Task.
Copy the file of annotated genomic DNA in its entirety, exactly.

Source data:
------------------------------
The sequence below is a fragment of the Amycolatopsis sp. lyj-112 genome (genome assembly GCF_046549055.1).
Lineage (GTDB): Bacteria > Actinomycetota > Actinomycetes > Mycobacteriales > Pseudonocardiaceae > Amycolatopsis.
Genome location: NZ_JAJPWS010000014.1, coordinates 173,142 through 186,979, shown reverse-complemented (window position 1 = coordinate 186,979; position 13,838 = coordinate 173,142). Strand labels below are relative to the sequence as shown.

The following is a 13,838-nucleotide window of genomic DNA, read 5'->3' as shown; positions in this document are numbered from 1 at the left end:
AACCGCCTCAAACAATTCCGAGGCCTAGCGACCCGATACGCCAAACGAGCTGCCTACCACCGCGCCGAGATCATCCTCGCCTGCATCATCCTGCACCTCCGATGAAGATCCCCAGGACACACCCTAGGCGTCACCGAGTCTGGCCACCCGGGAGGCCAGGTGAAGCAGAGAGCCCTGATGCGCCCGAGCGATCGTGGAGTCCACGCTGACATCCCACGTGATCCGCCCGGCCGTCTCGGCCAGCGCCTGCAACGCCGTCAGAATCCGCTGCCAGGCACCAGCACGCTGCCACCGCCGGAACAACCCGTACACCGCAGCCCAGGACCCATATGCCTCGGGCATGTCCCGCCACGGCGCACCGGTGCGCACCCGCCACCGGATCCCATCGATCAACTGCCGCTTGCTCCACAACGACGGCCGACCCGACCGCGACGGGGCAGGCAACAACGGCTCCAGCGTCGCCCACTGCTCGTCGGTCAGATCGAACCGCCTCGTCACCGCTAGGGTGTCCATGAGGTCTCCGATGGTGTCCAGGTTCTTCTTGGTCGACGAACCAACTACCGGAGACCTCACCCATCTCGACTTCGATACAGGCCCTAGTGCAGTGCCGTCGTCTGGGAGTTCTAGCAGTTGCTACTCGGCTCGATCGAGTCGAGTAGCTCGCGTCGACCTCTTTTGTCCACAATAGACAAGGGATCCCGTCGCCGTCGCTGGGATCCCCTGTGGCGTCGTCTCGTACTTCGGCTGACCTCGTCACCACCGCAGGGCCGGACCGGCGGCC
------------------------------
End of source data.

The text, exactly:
The sequence below is a fragment of the Amycolatopsis sp. lyj-112 genome (genome assembly GCF_046549055.1).
Lineage (GTDB): Bacteria > Actinomycetota > Actinomycetes > Mycobacteriales > Pseudonocardiaceae > Amycolatopsis.
Genome location: NZ_JAJPWS010000014.1, coordinates 173,142 through 186,979, shown reverse-complemented (window position 1 = coordinate 186,979; position 13,838 = coordinate 173,142). Strand labels below are relative to the sequence as shown.

The following is a 13,838-nucleotide window of genomic DNA, read 5'->3' as shown; positions in this document are numbered from 1 at the left end:
AACCGCCTCAAACAATTCCGAGGCCTAGCGACCCGATACGCCAAACGAGCTGCCTACCACCGCGCCGAGATCATCCTCGCCTGCATCATCCTGCACCTCCGATGAAGATCCCCAGGACACACCCTAGGCGTCACCGAGTCTGGCCACCCGGGAGGCCAGGTGAAGCAGAGAGCCCTGATGCGCCCGAGCGATCGTGGAGTCCACGCTGACATCCCACGTGATCCGCCCGGCCGTCTCGGCCAGCGCCTGCAACGCCGTCAGAATCCGCTGCCAGGCACCAGCACGCTGCCACCGCCGGAACAACCCGTACACCGCAGCCCAGGACCCATATGCCTCGGGCATGTCCCGCCACGGCGCACCGGTGCGCACCCGCCACCGGATCCCATCGATCAACTGCCGCTTGCTCCACAACGACGGCCGACCCGACCGCGACGGGGCAGGCAACAACGGCTCCAGCGTCGCCCACTGCTCGTCGGTCAGATCGAACCGCCTCGTCACCGCTAGGGTGTCCATGAGGTCTCCGATGGTGTCCAGGTTCTTCTTGGTCGACGAACCAACTACCGGAGACCTCACCCATCTCGACTTCGATACAGGCCCTAGTGCAGTGCCGTCGTCTGGGAGTTCTAGCAGTTGCTACTCGGCTCGATCGAGTCGAGTAGCTCGCGTCGACCTCTTTTGTCCACAATAGACAAGGGATCCCGTCGCCGTCGCTGGGATCCCCTGTGGCGTCGTCTCGTACTTCGGCTGACCTCGTCACCACCGCAGGGCCGGACCGGCGGCC